The Staggering Number Of Hours Yacht Chefs Really Work

Being a chef and making a career in a kitchen is a notoriously tough job: it is chaotic and stressful, fast-paced, requires grueling hours, and involves regular usage of sharp knives and manipulation of boiling water and roaring flames. The popular Hulu show "The Bear" depicts the high tension and high stakes of working in a kitchen, whether it's haute-cuisine with a Michelin star or in a Chicago beef shop — and some chefs have called the fictional portrayal "too real."

At the end of a shift, however, most chefs have the ability to pack up and go home, and leave their work at work. Not so for yacht chefs, and especially not for superyacht chefs. Superyacht chefs, according to Dockwalk, have to prepare food for virtually everyone alive on board: the crew, the charter guests, and the vessel owners. Since the clientele are super wealthy, there is no slacking either. Expectations are tremendous and the chefs must deliver high-quality meals on demand. The result? Brutal working hours.

The intense 100-hour work weeks of yacht chefs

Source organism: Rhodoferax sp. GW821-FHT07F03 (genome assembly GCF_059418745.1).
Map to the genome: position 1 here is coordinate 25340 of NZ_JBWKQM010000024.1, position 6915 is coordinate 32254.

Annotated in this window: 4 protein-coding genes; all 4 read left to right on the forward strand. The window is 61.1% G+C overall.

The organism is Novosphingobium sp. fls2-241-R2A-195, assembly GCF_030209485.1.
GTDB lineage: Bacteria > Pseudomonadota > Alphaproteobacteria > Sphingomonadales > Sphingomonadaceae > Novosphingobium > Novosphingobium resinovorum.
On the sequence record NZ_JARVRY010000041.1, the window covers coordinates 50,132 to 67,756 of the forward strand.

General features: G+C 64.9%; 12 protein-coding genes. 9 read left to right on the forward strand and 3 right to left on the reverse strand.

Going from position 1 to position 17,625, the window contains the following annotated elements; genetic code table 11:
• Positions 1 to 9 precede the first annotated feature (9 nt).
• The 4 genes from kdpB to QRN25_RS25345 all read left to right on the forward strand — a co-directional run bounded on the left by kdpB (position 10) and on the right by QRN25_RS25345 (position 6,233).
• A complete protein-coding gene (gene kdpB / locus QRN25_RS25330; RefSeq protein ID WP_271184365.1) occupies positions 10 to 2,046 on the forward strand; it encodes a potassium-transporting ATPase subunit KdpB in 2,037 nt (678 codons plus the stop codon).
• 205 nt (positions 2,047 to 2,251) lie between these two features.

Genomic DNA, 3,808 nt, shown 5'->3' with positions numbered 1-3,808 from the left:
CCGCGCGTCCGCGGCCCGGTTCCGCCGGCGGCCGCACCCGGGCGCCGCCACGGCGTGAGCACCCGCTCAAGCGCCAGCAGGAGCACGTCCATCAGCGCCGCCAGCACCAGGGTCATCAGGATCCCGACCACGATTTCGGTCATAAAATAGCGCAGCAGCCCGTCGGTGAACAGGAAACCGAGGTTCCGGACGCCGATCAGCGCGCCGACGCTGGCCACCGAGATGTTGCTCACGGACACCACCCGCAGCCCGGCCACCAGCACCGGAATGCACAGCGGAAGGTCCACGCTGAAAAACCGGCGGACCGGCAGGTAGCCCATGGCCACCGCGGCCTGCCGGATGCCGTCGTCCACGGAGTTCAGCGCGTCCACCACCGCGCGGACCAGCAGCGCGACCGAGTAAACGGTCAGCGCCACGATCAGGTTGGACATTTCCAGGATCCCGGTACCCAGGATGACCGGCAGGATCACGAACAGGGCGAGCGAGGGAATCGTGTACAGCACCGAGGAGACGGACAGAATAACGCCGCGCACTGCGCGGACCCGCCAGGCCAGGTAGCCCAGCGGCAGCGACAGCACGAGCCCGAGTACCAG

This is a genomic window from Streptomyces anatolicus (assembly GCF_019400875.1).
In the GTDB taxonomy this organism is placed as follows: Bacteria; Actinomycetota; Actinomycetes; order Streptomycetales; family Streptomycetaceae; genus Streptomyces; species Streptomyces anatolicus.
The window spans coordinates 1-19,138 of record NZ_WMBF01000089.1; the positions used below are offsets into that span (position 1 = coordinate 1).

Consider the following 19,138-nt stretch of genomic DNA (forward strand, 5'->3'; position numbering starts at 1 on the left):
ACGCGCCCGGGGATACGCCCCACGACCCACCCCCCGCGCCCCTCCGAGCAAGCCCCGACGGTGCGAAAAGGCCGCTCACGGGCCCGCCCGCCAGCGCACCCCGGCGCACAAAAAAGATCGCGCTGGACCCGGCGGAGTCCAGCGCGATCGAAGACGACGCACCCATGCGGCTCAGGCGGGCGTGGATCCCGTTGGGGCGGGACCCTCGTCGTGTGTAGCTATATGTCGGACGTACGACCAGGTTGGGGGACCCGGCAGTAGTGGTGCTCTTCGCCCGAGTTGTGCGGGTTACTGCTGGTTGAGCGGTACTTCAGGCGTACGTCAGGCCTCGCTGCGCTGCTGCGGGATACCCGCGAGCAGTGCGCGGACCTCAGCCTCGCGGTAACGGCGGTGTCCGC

New Zealand chef Rachel Cunningham is self-trained — restaurant experience is not a prerequisite for yacht cooking — and has worked as a chef on yachts, traveling the world. She stated to Food and Wine, "I've worked on busy yachts where it was not uncommon to work 16 hour days 7 days a week while on charter. It's easier to do when you are younger, but it's not sustainable and many yacht crew burn out working like that." Work days on a yacht are akin to working in a hotel with early 6 a.m. starts for prep time, and can stretch into the wee hours of the morning in response to late-partying guest cravings.

However, if the guests are partying to an extreme, yacht chefs may catch a break. The New Yorker's deep dive on "The Haves and the Have-Yachts" reports that on some yachts certain guests do "so much cocaine that they had no appetite for a chef's meals," which just may reduce the 100-hour workweek.